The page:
I’ve respected the writing of David Roberston (the Wee Flea) long before before I ever joined the Free Church. I’ve come to respect the writing of Professor Macleod (Donald Foot) since joining the Free church in 2013. Recently, both of these leaders have crossed swords – or at least pens. What’s it all about? Well Roberston wrote a couple of posts in favour of Infant Dedications (see here) then someone in Wales got upset about it and wrote a blog against the practice – then Robertson responded – and then MacLeod weighed in with a very strong rebuke against Infant Dedication – and then Robertson responded to the rebuke with his own rebuke.
You can read the posts for yourself – my aim is not to regurgitate them here. What I do want to do is try to see what we can learn from this interaction. When two respected and controversial leaders disagree passionately – it’s worth taking note. I’ve read both articles a number of times now and each time I encounter the same problem – that is, I end up agreeing with both of them on so many points.
Anyone who has been paying any attention to the message coming from Free Church Headquarters will have encountered the phrase “unity in diversity”. This is the idea that the Free Church is an increasingly diverse denomination – but united at the core by a common creed. It’s not a new idea or expression – we even have a book on Free Church History with that title.
So what are we to make of the disagreement over Infant Dedication? Are these two views simply an expression of the diversity that is found within the current Free Church? Or are they symptoms of continuing schism within the ranks? Is Infant Dedication a sign that the Free Church is suffering from downgrade? Or are the complaints against it evidence that old-school religious legalism still holds sway within the denomination?
For what it’s worth, here’s what I think.
Robertson’s approach to ministry is primarily that of an evangelist in a multi-cultural context, and MacLeod is a theologian who is deeply shaped by his Hebridean Presbyterian culture. Robertson has built up a beautifully diverse Free Church in the City of Dundee and MacLeod’s influence upon leaders and laymen is global in its scope. Robertson’s concern is simply, how can he reach people, and how can he see these people included and empowered in the life of the church. He’s not ministering in Presbyterian Lewis, he’s ministering a city of cultural diversity. The fact that non-Presbyterians go to St Pete’s is a good thing. That being said, MacLeod’s concerns are about the future of the church. He is concerned about ecclesiastic integrity. He’s concerned about the preservation of Presbyterian practice and theology.
As one who is reasonably new to the Free Church – I’m encouraged by what I see at St Pete’s. In fact, I love what is happening there so much, I almost agreed to move there and get involved with church planting. It’s a great contemporary reformed church. I can remember being invited to the manse for lunch, and there was a Baptist couple with a new born baby – I can still remember David jokingly saying to the bairn in front of the parents “When are you going to get your mummy and daddy to baptise you?” It was all done in a good spirit – and a subtle point was made. David believes in Infant baptism – through and through.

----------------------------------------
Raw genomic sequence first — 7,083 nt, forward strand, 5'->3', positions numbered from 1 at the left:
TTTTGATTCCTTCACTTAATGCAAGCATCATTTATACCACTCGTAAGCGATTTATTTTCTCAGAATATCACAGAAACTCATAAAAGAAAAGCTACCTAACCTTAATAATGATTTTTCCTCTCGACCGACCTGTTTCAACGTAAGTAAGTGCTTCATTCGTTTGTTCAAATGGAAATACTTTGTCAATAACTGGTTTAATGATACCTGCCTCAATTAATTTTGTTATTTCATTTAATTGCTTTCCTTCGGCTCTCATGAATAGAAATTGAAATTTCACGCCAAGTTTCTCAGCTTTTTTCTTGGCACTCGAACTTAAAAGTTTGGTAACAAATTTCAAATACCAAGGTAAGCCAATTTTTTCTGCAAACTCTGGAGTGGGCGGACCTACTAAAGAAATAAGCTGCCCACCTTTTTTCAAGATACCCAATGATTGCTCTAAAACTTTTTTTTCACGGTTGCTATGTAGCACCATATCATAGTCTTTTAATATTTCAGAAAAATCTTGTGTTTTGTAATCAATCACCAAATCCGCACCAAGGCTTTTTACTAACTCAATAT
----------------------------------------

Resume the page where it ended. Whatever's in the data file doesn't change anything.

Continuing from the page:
However, I can also see MacLeod’s concerns. I can see that there are dangers within the Free Church of a loosening of convictions. I can see leaders flirting with seeker-sensitive philosophy. As a former teacher, I can see the potential for the Christian education of children becoming so diluted that it becomes useless. MacLeod notes regarding Sunday Schools:
First, it must be rigorous, and unfortunately this goes against all our current thinking. Our Sunday Schools have had to be renamed ‘Junior Church’ or even ‘Kids Church’ because the idea of a school would put the kids off. Everything has to be fun, reminding me of a line in one of Ibsen’s plays, ‘I’ve never been happy. I’ve just had fun.’ Surely the important thing is that the children should learn, and learning can never be primarily fun. It implies rigour, and the church should apply the same rigour to the religious education of her children as day-schools to apply to secular education.
John MacIntosh, in his retirement speech issued a similar warning. We would be fools to ignore the pleas of the fathers in the faith. There is a danger of downgrade – and whilst I don’t think it is to be found at St Pete’s (I mean c’mon, one of the world’s finest reformed theologians, Sinclair Ferguson, is a regular preacher there!) signs of it can be seen within the movement – and people are noticing.
I came into the Free Church partly because I was sick of seeker-sensitive shallowness. That kind of stuff killed classical Pentecostalism. Make no mistake about it, it will also kill Presbyterianism. That being said, we are indebted to Robertson and guys like him – without them the Free Church would be a dying sect. They have blazed the trail – as has MacLeod – in placing reformed Presbyterian churches back on the Scottish evangelical map. However, let’s lead the way to higher ground, let’s not try to be like the other evangelical churches that are happy to settle for gospel-light. Let’s be unashamedly Presbyterian. Let’s be devoted to doctrine, let us without staggering proclaim the wrath absorbing cross of Christ – but let us do it in a way that seeks to build bridges, include as many as we can, and in a way that honours the church which is the body of Christ and which transcends all denominational barriers. As Robertson says, “I’m an 1843 Free Church man – biblical in theology, radical in ministry, evangelistic in outlook and ecumenical in spirit. Truly and openly Reformed.”